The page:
powerful as good if not more powerful. Concepts like ‘original
sin’ and sexuality as a ‘necessary evil’ have helped foster
our feelings of shame and guilt about ourselves. Add into
the equation the prevalent belief that humans are just billion-year-old
evolved bacteria, and it should be no wonder that we feel
ourselves as lowly, worthless creatures. Our present education
system, both in its attitudes and in its teachings, feed the
powerful illusion that we are in essence insignificant ‘insects’
overshadowed by a vast world, where ‘survival of the fittest’
is the dominant rule.
It is therefore no surprise that the ‘natural’
approach in education is not love based by fear driven. We
are afraid of ourselves and of those around us, so we need
to create and reinforce protective ‘gates’ around ourselves
to guard against the enemies within.
Emor tells us – it actually commands
us – to educate our children with radiance and love. Discipline
and caution are necessary, but they are part of and rooted
in the same word as ‘radiate;’ discipline is but a dimension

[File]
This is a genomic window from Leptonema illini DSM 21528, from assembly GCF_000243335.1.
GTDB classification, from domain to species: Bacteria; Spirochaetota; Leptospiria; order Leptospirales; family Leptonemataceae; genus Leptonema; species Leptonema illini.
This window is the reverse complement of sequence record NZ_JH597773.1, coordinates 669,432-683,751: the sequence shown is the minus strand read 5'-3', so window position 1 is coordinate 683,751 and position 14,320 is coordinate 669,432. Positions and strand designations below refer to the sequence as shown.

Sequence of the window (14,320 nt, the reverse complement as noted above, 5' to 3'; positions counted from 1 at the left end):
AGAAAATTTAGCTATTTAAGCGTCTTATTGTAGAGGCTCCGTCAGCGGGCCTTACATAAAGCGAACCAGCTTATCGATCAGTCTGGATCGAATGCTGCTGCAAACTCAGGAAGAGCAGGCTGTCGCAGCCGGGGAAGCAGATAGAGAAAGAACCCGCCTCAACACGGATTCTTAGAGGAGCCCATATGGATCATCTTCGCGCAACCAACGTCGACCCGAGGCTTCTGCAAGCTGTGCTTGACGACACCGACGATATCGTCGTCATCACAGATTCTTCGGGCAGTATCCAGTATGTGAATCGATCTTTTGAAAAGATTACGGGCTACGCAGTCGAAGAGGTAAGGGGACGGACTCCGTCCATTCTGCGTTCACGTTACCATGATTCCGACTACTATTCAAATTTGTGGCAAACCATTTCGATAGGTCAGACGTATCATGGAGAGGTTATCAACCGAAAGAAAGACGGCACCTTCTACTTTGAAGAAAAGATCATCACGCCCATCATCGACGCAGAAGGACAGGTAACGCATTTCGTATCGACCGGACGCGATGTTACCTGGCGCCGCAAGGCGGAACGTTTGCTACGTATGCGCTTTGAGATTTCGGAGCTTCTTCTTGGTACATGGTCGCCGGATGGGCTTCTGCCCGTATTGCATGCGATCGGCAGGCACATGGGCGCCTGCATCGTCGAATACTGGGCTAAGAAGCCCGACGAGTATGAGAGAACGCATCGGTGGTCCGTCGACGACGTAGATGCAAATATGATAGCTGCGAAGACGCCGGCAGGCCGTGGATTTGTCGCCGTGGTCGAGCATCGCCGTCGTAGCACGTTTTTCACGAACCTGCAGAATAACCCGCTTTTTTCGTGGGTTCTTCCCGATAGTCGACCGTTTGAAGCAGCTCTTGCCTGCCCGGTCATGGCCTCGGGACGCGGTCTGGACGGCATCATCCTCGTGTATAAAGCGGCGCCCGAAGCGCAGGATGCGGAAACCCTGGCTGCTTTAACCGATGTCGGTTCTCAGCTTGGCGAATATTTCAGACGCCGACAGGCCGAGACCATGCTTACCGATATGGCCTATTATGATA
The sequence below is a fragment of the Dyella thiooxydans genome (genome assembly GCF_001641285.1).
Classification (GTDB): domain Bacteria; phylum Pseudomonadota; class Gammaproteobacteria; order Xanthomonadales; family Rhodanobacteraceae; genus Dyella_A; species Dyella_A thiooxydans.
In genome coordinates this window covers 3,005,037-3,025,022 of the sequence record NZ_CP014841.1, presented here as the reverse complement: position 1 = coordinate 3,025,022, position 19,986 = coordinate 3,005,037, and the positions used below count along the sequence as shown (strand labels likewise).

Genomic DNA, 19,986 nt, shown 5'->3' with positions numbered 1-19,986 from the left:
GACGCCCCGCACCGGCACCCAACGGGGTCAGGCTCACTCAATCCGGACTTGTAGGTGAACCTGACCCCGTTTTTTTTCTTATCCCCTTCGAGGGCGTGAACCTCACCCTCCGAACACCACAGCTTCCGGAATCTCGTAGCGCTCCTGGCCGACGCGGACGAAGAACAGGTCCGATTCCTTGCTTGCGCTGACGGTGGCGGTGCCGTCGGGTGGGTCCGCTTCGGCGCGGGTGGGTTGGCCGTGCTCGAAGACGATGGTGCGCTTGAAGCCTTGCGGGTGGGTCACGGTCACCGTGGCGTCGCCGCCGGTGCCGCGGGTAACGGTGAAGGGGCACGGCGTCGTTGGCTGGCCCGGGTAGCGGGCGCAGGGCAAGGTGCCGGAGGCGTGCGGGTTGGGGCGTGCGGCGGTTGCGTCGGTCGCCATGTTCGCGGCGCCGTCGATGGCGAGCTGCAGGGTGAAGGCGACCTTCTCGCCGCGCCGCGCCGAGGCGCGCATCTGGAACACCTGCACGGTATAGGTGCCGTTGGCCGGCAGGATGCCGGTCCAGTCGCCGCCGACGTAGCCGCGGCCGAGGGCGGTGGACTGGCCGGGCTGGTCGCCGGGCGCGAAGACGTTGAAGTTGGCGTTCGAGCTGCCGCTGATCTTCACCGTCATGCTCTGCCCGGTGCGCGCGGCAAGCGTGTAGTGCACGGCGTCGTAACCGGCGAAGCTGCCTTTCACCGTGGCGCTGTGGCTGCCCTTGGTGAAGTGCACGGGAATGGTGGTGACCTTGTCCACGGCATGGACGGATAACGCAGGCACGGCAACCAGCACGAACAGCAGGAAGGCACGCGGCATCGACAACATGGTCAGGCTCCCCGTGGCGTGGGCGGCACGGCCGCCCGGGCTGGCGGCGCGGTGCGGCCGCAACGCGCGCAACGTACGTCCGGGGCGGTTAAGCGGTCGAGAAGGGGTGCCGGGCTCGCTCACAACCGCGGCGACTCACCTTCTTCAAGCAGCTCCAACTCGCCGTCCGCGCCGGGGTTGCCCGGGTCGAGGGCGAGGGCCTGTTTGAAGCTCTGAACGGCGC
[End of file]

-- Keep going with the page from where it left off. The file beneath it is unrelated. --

in radiance – gevurah within chesed.
See yourself as a gardener, the Torah is telling
us. Within the earth lie flower seeds. Each person carries
within him/herself divine beauty and light, by virtue of the
fact that we have all been created in the Divine Image. No,
we are not insects or animals; each of us is an indispensable
flower in a grand, cosmic garden. As a gardener, the role
of parent and educator is to clean the earth, rip out the
weeds – create a nurturing environment so that the ‘flowers’
within your child can emerge intact, unencumbered.
Discipline is cleaning out the weeds in your
life, in your home and in your behavior, so that your child
can flourish. Even when discipline is required in education,